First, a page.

Emergency Department sees increase of mental health issues among children

Health

SPPINGFIELD, Mass. (WWLP) – The Biden-Harris Administration announced to improve access and care for mental health and substance use in children ages 5 to 7.

According to data released from The White House, emergency department visits for mental health have increased in 2020, with children experiencing moderate to severe anxiety and depression. An increase of 24 percent for children ages 5 through 11, and a more than a 30 percent increase in visits for those between 12 and 17 years old.

22News spoke with Anhdao Zabarsky from Children’s Behavioral Health Initiative at CHD about kids here in western Massachusetts, “There’s definitely more need within the community. We are seeing an increase in referrals, we’re getting referrals from many different providers including local crisis, primary care providers, schools, and state agencies.”

With rising rates of youth mental health concerns and suicide rising, it is more important than ever for parents to have an open dialogue with their children about how they are and provide resources. In an effort to ensuring access to affordable health care, Medicaid and the Children’s Health Insurance Program (CHIP) provide coverage for mental health and substance use conditions, including services provided at school.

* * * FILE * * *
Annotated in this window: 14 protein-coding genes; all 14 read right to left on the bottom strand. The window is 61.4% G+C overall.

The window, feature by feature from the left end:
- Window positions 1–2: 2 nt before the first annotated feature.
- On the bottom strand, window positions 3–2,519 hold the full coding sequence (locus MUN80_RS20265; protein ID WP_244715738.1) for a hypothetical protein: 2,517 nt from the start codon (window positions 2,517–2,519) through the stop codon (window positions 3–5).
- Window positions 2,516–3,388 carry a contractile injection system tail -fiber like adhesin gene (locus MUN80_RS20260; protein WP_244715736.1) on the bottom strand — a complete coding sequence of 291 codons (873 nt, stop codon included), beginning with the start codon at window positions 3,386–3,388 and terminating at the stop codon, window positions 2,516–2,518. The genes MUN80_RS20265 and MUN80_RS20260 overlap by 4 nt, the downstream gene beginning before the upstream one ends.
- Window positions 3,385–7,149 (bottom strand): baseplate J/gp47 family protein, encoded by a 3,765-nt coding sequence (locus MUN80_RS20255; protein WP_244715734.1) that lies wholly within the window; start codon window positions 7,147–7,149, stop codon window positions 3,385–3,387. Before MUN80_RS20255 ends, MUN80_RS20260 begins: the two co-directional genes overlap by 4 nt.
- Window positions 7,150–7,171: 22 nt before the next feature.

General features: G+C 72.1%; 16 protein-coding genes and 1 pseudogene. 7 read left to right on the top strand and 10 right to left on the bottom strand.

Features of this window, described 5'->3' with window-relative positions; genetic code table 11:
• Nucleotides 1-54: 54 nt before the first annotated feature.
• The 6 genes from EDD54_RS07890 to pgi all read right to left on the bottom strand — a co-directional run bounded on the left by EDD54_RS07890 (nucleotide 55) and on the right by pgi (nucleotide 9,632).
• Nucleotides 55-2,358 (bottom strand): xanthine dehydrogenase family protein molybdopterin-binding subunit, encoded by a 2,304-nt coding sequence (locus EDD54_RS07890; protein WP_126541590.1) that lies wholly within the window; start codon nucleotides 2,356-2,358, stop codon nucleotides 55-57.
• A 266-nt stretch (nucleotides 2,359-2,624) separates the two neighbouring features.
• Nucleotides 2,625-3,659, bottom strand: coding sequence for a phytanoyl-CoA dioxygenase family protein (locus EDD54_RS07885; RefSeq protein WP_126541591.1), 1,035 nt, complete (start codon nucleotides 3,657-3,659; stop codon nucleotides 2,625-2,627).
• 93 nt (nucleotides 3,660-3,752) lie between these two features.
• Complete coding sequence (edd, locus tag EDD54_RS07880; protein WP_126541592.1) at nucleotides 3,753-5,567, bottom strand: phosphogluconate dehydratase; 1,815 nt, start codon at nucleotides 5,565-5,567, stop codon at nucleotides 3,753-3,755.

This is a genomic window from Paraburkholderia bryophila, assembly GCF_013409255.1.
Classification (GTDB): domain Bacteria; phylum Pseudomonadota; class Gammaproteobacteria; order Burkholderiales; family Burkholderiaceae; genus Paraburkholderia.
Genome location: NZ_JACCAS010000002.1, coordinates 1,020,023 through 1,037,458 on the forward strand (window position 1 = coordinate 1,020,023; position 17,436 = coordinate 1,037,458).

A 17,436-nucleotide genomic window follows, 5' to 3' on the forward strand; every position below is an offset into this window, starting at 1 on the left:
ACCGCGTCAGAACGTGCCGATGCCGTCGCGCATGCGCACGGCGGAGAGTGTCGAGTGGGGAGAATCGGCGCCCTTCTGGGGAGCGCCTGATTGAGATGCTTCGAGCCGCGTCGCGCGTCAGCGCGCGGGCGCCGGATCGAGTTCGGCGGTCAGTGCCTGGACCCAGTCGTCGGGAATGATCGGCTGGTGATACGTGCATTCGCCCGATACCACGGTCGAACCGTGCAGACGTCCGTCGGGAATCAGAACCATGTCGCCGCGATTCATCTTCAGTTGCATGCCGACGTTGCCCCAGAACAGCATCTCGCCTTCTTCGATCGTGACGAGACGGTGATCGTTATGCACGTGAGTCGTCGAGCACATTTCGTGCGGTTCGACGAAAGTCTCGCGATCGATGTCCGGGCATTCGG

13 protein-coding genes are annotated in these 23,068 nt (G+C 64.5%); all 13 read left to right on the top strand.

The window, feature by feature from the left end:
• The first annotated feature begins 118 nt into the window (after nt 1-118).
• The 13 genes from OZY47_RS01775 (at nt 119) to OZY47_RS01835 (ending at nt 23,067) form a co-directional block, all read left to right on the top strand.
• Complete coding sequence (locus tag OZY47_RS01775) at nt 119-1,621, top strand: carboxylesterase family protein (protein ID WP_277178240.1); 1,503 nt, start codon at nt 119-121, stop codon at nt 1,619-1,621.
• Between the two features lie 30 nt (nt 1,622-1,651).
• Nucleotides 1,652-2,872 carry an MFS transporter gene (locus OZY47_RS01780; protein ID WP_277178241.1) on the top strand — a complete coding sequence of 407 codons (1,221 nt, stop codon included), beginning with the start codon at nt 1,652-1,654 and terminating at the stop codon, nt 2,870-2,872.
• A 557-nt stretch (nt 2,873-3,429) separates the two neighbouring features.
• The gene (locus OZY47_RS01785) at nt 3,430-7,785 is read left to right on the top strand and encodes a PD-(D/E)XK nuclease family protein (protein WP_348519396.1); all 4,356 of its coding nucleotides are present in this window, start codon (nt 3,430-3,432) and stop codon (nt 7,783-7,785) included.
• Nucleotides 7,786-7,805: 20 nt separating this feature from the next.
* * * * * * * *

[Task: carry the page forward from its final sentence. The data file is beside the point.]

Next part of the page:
Center for Human Development (CHD) is a nonprofit organization that offers programs and services throughout western Massachusetts to families impacted by behavioral health needs.

Anhdao Zabarsky, assistant program director of the Children’s Behavioral Health Initiative at the Center for Human Development (CHD) in Springfield, said she has seen a dramatic increase of mental health issues among children and youth even before COVID-19 hit.

“Prior to the pandemic, the prevalence of mental illness among children and young adults was increasing,” she said. “But COVID-19 dramatically exacerbated the problem. More and more children and adolescents have needed our In Home Therapy and Therapeutic Mentoring services. Still, the pandemic has taken a serious toll on top of existing challenges,” she said. “It’s concerning. The silver lining in all this is that young people’s mental health is finally getting the attention it deserves. I’m glad this is being treated as a national emergency—because it is.” Anhdao Zabarsky, assistant program director of the Children’s Behavioral Health Initiative at the Center for Human Development (CHD) in Springfield.

The U.S. Department of Health and Human Services is providing approximately $190 million in behavioral health services for youth to ensure access to affordable health care, investing in community-based youth mental health, substance use care, increasing school-based behavioral health support, and improving in youth mental health and substance use prevention and treatment

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